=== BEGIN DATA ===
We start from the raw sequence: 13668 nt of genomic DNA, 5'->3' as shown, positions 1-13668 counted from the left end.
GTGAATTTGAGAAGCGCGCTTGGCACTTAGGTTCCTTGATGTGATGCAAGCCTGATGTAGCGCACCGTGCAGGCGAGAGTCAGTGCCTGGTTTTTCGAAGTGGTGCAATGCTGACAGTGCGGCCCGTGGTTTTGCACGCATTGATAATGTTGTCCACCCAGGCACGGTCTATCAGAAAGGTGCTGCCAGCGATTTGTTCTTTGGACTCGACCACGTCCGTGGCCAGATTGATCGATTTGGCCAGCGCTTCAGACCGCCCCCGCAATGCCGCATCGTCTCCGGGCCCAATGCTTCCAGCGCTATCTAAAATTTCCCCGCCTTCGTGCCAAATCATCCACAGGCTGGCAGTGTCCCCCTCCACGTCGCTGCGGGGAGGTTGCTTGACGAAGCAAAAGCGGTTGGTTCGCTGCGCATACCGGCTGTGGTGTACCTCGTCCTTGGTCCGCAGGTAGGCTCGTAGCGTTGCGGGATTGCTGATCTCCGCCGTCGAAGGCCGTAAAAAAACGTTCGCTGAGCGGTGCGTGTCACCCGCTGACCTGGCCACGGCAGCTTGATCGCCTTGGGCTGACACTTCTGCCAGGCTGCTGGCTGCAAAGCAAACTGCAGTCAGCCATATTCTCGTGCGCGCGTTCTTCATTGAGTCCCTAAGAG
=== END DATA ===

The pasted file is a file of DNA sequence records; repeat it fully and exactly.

We start from the raw sequence: 13668 nt of genomic DNA, 5'->3' as shown, positions 1-13668 counted from the left end.
GTGAATTTGAGAAGCGCGCTTGGCACTTAGGTTCCTTGATGTGATGCAAGCCTGATGTAGCGCACCGTGCAGGCGAGAGTCAGTGCCTGGTTTTTCGAAGTGGTGCAATGCTGACAGTGCGGCCCGTGGTTTTGCACGCATTGATAATGTTGTCCACCCAGGCACGGTCTATCAGAAAGGTGCTGCCAGCGATTTGTTCTTTGGACTCGACCACGTCCGTGGCCAGATTGATCGATTTGGCCAGCGCTTCAGACCGCCCCCGCAATGCCGCATCGTCTCCGGGCCCAATGCTTCCAGCGCTATCTAAAATTTCCCCGCCTTCGTGCCAAATCATCCACAGGCTGGCAGTGTCCCCCTCCACGTCGCTGCGGGGAGGTTGCTTGACGAAGCAAAAGCGGTTGGTTCGCTGCGCATACCGGCTGTGGTGTACCTCGTCCTTGGTCCGCAGGTAGGCTCGTAGCGTTGCGGGATTGCTGATCTCCGCCGTCGAAGGCCGTAAAAAAACGTTCGCTGAGCGGTGCGTGTCACCCGCTGACCTGGCCACGGCAGCTTGATCGCCTTGGGCTGACACTTCTGCCAGGCTGCTGGCTGCAAAGCAAACTGCAGTCAGCCATATTCTCGTGCGCGCGTTCTTCATTGAGTCCCTAAGAG